In his May 25 letter, the secretary of the Sooke Salmon Enhancement Society draws some important distinctions between open net-cage fish farms and salmon hatcheries. He’s quite right that they are different beasts, but readers should be aware that hatcheries also pose risks to wild salmon.
A growing body of peer-reviewed scientific research shows that, in many cases, hatchery-raised salmon simply replace wild salmon, with no net increase in returns. Hatchery-raised salmon may also eat smaller wild salmon, compete with wild salmon for limited food supplies in the ocean and space in freshwater habitat, and/or spread disease to wild salmon. Hatchery-raised salmon can also interbreed with wild salmon, thus interfering with natural selection, lowering the genetic integrity of wild salmon, and compromising their ability to adapt to a changing climate. For decades hatchery fish in B.C. and elsewhere have prompted heavy fishing pressure, contributing to serious overfishing of less abundant wild stocks that migrate alongside hatchery fish.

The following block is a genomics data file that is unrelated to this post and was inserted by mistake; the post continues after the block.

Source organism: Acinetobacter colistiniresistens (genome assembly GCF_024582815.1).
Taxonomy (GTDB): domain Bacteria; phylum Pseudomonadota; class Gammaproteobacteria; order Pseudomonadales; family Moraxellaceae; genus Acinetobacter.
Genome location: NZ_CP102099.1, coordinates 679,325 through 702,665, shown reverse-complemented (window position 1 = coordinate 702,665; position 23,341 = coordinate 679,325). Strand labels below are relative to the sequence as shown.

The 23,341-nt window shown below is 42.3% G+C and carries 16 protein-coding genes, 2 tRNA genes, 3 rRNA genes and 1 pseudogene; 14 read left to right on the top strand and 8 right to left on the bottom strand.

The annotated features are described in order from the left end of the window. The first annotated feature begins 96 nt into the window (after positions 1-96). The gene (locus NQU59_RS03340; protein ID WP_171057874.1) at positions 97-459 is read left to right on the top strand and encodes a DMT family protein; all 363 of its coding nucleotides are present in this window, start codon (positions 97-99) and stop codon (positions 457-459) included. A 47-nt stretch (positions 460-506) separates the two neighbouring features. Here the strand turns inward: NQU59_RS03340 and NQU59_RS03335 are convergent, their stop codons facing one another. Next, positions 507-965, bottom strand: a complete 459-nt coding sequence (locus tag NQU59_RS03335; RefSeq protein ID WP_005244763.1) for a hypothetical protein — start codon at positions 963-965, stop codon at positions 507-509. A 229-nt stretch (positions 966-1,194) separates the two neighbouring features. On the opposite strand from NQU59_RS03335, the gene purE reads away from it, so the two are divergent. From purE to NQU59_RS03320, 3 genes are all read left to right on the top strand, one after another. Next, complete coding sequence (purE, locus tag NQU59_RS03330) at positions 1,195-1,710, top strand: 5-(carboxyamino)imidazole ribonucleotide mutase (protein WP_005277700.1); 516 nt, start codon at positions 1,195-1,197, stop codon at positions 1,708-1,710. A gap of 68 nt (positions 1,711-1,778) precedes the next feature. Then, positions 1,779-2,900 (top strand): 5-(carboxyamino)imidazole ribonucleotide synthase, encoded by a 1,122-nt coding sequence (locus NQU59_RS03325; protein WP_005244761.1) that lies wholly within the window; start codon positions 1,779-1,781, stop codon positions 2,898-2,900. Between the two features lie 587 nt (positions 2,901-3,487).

Where wild salmon populations are on the brink of extinction, carefully-planned hatchery operations can help buy precious time to address root problems such as habitat destruction and overfishing. But they are rarely a lasting fix.
The federal government has recognized the risks posed by hatcheries, and in their Policy for the Conservation of Wild Pacific Salmon promise to develop a ‘biological risk assessment framework’ for salmon ‘enhancement’ in B.C. At a time when the total output of hatchery-raised salmon to the North Pacific Ocean exceeds five billion fish per year, we must carefully consider the role of hatcheries with respect to the future of our precious wild salmon.
For more information on salmon hatcheries, visit www.watershed-watch.org.
Watershed Watch Salmon Society